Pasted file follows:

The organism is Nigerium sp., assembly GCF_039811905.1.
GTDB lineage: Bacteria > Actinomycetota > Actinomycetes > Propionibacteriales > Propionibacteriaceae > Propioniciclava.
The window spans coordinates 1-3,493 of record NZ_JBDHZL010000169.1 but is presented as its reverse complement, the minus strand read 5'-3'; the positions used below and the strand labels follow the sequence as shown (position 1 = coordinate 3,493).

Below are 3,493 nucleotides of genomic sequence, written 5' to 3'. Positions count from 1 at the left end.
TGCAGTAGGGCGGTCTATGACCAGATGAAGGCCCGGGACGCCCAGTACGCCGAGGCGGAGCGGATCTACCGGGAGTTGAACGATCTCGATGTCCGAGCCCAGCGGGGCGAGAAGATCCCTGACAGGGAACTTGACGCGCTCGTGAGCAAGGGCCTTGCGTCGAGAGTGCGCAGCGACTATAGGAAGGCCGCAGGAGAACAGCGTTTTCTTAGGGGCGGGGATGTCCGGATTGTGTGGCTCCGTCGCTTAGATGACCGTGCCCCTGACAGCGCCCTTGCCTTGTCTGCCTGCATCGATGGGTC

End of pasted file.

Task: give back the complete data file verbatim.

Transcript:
The organism is Nigerium sp., assembly GCF_039811905.1.
GTDB lineage: Bacteria > Actinomycetota > Actinomycetes > Propionibacteriales > Propionibacteriaceae > Propioniciclava.
The window spans coordinates 1-3,493 of record NZ_JBDHZL010000169.1 but is presented as its reverse complement, the minus strand read 5'-3'; the positions used below and the strand labels follow the sequence as shown (position 1 = coordinate 3,493).

Below are 3,493 nucleotides of genomic sequence, written 5' to 3'. Positions count from 1 at the left end.
TGCAGTAGGGCGGTCTATGACCAGATGAAGGCCCGGGACGCCCAGTACGCCGAGGCGGAGCGGATCTACCGGGAGTTGAACGATCTCGATGTCCGAGCCCAGCGGGGCGAGAAGATCCCTGACAGGGAACTTGACGCGCTCGTGAGCAAGGGCCTTGCGTCGAGAGTGCGCAGCGACTATAGGAAGGCCGCAGGAGAACAGCGTTTTCTTAGGGGCGGGGATGTCCGGATTGTGTGGCTCCGTCGCTTAGATGACCGTGCCCCTGACAGCGCCCTTGCCTTGTCTGCCTGCATCGATGGGTC